"I won't go to sea as long as I have a stuiver left," he said. "That's my way. When I've spent all my money I'll go to Cardiff and ship for what I can get, but not till then."
He was the only thriftless Dutchman I came across. He had mixed so much with the British shell-backs that he aped their reckless ways. But like most imitators he overdid the thing and practised in a deliberate fashion, which spoiled all the effect, what poor Jack does out of the natural devilry of his disposition. He had picked up a great fluency of profane language in our ports; if his native Low Dutch was lower than his English it must have attained great depths.
My friend who combined the avocations of publican, farmer, and coal-merchant, took a great fancy to our dinghy. We sailed about the inner harbour together, and he was astonished at her speed under canvas. "She sails like a man," he cried repeatedly. So enamoured did he become of the boat, that he did his utmost to persuade me to sell her to him. True Dutchman that he was he did not care to part with his money, but he offered me a variety of his possessions in exchange for her. He proposed to fill my lockers with gin and beer, and, finding this did not tempt me, he proffered me a large musical box. Fowls, sheep, and potatoes I could have acquired in profusion had I chosen; but I would not part with the dinghy, knowing that I could not have found another that would have suited my purpose.
Even the pleasures of Delfzyl began to pall on us, and we anxiously watched the glass and sky for a sign of weather sufficiently fine to allow us to sail away. On the 26th it blew harder than ever. Furious rain squalls swept across the sky, and a heavy sea was rolling into the bay so that the yacht tumbled about a little even in the sheltered harbour. As I sat in the cabin after breakfast smoking, in despair and wondering whether we should ever get farther that summer, a happy idea occurred to me — why not occupy this idle time by once more trying to discover where that mysterious leak of ours was situated? For the leak, though I have not alluded to it lately, was as lively as ever.
I laid my plans before Wright, and we set to work. We raised the flooring, took all the ballast out of the yacht and laid it on a raft which happened to be alongside of us. This laborious and very dirty task over, we pumped, baled, and mopped until nearly all the water was out of the hold, and then sure enough the cause of all the mischief was revealed at last. From a hole in the middle of the keelson forward there spouted up a small but constant jet of water. It was not strange that we had not discovered this when we prosecuted our minute examinations of the outside of the vessel; for this hole — no doubt intended for a bolt which some knavish Hammersmith carpenter had omitted to drive in — pierced the false keel, and was, therefore, invisible from without. A wooden plug soon stopped the leak, and we were contented with our day's work. The pump had a much easier time of it after this.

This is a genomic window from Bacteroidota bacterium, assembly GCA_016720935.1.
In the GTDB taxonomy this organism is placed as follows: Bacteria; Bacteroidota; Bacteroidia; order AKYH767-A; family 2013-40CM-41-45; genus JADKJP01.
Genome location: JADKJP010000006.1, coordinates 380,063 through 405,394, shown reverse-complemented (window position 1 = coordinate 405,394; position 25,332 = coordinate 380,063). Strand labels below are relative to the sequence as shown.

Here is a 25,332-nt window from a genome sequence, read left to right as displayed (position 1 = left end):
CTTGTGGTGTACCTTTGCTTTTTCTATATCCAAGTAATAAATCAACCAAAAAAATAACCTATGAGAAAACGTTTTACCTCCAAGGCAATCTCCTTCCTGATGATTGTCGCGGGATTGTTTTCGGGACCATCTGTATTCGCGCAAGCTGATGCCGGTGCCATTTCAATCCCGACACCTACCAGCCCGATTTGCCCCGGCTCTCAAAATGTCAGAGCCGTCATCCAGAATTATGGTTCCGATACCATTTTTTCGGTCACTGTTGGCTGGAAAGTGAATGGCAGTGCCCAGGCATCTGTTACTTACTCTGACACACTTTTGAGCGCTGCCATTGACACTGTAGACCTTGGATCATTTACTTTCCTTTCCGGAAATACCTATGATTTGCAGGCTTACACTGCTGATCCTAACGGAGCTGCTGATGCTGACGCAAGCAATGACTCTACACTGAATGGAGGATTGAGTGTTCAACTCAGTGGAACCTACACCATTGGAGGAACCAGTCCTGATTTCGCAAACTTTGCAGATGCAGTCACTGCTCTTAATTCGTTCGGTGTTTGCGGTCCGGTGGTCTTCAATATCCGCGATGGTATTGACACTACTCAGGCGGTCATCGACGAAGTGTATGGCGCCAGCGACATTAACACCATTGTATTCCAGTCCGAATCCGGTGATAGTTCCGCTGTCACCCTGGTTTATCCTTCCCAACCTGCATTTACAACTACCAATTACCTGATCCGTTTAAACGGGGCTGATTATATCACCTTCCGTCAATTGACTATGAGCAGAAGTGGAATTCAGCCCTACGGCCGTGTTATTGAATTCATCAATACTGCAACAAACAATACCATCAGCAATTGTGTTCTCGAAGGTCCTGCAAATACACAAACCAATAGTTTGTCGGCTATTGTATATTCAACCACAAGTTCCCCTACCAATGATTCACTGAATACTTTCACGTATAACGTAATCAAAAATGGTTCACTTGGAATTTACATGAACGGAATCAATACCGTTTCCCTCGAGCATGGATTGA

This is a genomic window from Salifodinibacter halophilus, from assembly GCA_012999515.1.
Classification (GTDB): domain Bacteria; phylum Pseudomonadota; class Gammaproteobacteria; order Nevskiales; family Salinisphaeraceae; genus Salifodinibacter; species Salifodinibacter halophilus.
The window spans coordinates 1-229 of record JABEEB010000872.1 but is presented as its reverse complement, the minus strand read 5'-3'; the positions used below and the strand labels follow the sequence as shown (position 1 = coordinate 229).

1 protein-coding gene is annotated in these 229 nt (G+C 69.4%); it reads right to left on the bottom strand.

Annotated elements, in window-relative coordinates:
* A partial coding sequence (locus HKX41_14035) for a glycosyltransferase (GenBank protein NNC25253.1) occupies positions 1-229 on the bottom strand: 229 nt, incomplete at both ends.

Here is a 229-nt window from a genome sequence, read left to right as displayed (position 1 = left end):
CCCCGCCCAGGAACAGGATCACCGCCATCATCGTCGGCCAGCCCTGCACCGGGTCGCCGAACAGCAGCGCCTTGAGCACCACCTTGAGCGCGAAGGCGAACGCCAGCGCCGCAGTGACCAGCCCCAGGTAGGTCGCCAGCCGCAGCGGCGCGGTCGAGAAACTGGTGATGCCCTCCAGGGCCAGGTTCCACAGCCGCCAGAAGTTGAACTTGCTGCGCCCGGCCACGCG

Of my two henpecked friends the publican was the most so, but he found an excellent excuse for neglecting the company of his spouse for that of the English yachtsman. He had contracted to coal a coasting steamer which was being expected in port at any moment during our stay, and which never turned up after all. He brought the coals on an old lighter of his own and moored her close to us. The leaking of the Falcon at her worst was nothing to the leaking of this lighter. She would have gone down in half an hour if left alone, so two of his men were constantly pumping her out, while he sat on the Falcon's deck and saw that they did their work properly.
On the 27th the glass rose and the weather showed signs of improving. It was hardly good enough yet to venture out to sea, but I bethought myself of sailing across the comparatively sheltered bay to the old Hanoverian city of Emden, about twelve miles distant. I suggested to the publican that he should come with us. He was delighted at the prospect.
"But I must go and spin some yarn to my wife," he explained. "You come with me. She won't raise objections if you are present."
So I accompanied the poor wretch to his house. His wife, not a sweet-tempered woman, frowned savagely at me when she perceived me.
"My angel," he said, "I am to pilot this English captain to Emden, and I have to call on Herr Smit, the wine merchant there, and bargain with him for some more of that excellent kirschwasser of his."
I don't suppose she believed a word he said; but after a little grumbling in guttural Dutch she let him go. Then an animated discussion ensued, he imploring, she refusing, some favour. I made out that he was asking her to give him some pocket-money to spend on the journey, but he did not succeed in getting anything out of his better-half. "While I call her out of the way you take some money out of the till," he said to me in English. But I dreaded the consequences of discovery, and refused to help him.
Fearing lest his men should neglect the pump while he was away, he proceeded to caulk the lighter before starting, in an original manner. The men held his feet while he hung over the side and thrust handfuls of coal into the seams. To my surprise he succeeded in almost completely stopping the inflow of water.